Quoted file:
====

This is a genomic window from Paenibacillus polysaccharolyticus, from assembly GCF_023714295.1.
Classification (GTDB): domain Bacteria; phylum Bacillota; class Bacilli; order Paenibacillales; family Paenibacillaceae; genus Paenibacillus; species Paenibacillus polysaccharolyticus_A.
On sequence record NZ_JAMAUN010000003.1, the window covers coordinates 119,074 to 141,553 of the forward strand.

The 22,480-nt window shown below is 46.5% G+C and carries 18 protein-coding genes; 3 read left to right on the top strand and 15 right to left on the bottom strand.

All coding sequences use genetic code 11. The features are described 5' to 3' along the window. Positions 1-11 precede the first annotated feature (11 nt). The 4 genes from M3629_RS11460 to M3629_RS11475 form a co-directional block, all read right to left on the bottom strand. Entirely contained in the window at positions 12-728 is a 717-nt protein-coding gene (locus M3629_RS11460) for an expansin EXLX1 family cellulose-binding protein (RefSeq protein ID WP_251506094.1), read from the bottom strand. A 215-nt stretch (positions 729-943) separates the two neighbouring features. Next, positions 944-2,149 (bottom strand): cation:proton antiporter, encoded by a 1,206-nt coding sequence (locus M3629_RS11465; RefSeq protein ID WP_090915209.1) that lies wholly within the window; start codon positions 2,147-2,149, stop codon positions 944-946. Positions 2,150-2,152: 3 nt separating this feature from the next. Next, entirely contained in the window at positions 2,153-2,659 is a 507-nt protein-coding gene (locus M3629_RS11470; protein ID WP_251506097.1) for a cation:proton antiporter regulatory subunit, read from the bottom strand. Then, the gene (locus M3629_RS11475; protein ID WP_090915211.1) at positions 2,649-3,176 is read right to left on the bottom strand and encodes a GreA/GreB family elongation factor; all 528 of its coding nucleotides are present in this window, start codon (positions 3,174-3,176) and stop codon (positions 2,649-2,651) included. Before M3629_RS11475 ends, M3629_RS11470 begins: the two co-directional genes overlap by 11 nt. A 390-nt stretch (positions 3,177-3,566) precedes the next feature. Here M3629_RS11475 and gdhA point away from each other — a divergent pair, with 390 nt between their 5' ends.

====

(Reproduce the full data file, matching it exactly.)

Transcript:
This is a genomic window from Paenibacillus polysaccharolyticus, from assembly GCF_023714295.1.
Classification (GTDB): domain Bacteria; phylum Bacillota; class Bacilli; order Paenibacillales; family Paenibacillaceae; genus Paenibacillus; species Paenibacillus polysaccharolyticus_A.
On sequence record NZ_JAMAUN010000003.1, the window covers coordinates 119,074 to 141,553 of the forward strand.

The 22,480-nt window shown below is 46.5% G+C and carries 18 protein-coding genes; 3 read left to right on the top strand and 15 right to left on the bottom strand.

All coding sequences use genetic code 11. The features are described 5' to 3' along the window. Positions 1-11 precede the first annotated feature (11 nt). The 4 genes from M3629_RS11460 to M3629_RS11475 form a co-directional block, all read right to left on the bottom strand. Entirely contained in the window at positions 12-728 is a 717-nt protein-coding gene (locus M3629_RS11460) for an expansin EXLX1 family cellulose-binding protein (RefSeq protein ID WP_251506094.1), read from the bottom strand. A 215-nt stretch (positions 729-943) separates the two neighbouring features. Next, positions 944-2,149 (bottom strand): cation:proton antiporter, encoded by a 1,206-nt coding sequence (locus M3629_RS11465; RefSeq protein ID WP_090915209.1) that lies wholly within the window; start codon positions 2,147-2,149, stop codon positions 944-946. Positions 2,150-2,152: 3 nt separating this feature from the next. Next, entirely contained in the window at positions 2,153-2,659 is a 507-nt protein-coding gene (locus M3629_RS11470; protein ID WP_251506097.1) for a cation:proton antiporter regulatory subunit, read from the bottom strand. Then, the gene (locus M3629_RS11475; protein ID WP_090915211.1) at positions 2,649-3,176 is read right to left on the bottom strand and encodes a GreA/GreB family elongation factor; all 528 of its coding nucleotides are present in this window, start codon (positions 3,174-3,176) and stop codon (positions 2,649-2,651) included. Before M3629_RS11475 ends, M3629_RS11470 begins: the two co-directional genes overlap by 11 nt. A 390-nt stretch (positions 3,177-3,566) precedes the next feature. Here M3629_RS11475 and gdhA point away from each other — a divergent pair, with 390 nt between their 5' ends.